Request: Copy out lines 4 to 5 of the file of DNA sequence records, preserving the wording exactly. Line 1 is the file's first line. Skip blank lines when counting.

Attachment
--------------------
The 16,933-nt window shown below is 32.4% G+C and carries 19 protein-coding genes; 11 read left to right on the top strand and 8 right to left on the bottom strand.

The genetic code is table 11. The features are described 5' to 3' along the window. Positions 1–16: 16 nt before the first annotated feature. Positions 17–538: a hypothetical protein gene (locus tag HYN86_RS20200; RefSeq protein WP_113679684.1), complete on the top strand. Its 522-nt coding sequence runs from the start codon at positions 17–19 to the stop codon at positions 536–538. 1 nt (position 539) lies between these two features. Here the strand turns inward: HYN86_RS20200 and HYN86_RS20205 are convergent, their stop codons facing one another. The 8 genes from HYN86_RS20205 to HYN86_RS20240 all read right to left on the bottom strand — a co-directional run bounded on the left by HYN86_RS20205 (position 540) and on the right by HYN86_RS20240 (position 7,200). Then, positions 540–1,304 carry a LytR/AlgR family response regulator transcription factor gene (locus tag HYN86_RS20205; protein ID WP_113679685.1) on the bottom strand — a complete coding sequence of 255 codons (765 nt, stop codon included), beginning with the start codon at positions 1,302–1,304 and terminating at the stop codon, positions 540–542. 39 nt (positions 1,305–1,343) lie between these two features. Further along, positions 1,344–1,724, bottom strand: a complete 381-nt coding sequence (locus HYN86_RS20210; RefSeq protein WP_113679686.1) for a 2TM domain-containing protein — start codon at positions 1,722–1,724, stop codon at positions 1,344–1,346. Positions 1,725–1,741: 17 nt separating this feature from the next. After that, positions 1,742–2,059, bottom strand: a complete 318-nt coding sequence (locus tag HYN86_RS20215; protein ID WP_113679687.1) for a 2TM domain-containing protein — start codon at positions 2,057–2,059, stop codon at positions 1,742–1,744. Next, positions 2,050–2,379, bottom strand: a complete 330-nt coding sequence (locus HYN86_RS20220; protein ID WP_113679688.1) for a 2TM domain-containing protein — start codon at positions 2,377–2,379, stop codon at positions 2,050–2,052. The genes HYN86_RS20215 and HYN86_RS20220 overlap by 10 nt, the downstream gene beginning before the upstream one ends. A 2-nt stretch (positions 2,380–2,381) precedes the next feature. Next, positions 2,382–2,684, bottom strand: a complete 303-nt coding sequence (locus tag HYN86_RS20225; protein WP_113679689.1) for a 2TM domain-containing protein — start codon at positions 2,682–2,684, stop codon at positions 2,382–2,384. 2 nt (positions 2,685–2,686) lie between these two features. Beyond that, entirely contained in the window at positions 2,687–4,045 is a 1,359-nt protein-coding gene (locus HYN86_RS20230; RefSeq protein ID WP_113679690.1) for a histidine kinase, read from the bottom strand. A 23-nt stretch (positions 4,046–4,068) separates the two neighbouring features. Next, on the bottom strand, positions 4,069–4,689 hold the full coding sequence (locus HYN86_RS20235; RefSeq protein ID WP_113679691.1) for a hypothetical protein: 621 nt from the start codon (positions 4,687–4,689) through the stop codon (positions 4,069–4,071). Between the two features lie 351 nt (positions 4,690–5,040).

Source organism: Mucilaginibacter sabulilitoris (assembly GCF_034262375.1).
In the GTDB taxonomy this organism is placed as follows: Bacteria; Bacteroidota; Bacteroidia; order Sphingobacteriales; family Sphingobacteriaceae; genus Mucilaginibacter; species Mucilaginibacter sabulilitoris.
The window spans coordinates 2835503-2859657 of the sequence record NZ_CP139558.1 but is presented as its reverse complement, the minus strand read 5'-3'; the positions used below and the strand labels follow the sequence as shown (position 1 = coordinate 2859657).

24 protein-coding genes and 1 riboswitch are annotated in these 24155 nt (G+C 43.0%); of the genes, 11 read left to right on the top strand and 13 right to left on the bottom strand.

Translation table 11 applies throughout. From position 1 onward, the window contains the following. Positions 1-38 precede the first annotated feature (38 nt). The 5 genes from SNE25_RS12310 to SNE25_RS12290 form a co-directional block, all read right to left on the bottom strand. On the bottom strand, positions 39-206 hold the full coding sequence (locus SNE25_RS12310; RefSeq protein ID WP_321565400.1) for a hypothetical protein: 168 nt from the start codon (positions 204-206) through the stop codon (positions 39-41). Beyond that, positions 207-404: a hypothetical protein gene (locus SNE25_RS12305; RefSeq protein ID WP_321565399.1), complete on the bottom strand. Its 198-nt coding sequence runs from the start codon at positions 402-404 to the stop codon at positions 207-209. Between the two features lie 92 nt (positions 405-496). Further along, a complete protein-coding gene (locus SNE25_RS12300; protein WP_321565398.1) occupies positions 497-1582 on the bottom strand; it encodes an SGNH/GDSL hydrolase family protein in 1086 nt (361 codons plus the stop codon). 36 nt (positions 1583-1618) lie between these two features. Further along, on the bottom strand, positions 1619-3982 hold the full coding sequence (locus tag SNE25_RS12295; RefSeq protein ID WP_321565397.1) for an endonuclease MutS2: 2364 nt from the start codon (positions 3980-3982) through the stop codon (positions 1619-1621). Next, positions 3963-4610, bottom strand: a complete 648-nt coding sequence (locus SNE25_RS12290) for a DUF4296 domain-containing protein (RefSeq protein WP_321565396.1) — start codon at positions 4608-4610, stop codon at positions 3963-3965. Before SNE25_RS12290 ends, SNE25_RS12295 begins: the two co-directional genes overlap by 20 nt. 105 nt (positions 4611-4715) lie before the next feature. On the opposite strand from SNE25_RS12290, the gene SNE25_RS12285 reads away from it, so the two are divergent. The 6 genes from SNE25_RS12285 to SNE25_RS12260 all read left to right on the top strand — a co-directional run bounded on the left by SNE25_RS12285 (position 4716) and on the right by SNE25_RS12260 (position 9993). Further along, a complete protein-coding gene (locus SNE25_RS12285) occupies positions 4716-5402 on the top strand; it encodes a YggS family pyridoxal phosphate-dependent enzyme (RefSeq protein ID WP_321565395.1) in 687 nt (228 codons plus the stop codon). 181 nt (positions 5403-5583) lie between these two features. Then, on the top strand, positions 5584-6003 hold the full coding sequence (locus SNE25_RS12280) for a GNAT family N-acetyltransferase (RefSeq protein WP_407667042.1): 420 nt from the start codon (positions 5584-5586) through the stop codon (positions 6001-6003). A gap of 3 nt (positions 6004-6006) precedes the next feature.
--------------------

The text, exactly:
In the GTDB taxonomy this organism is placed as follows: Bacteria; Bacteroidota; Bacteroidia; order Sphingobacteriales; family Sphingobacteriaceae; genus Mucilaginibacter; species Mucilaginibacter sabulilitoris.
The window spans coordinates 2835503-2859657 of the sequence record NZ_CP139558.1 but is presented as its reverse complement, the minus strand read 5'-3'; the positions used below and the strand labels follow the sequence as shown (position 1 = coordinate 2859657).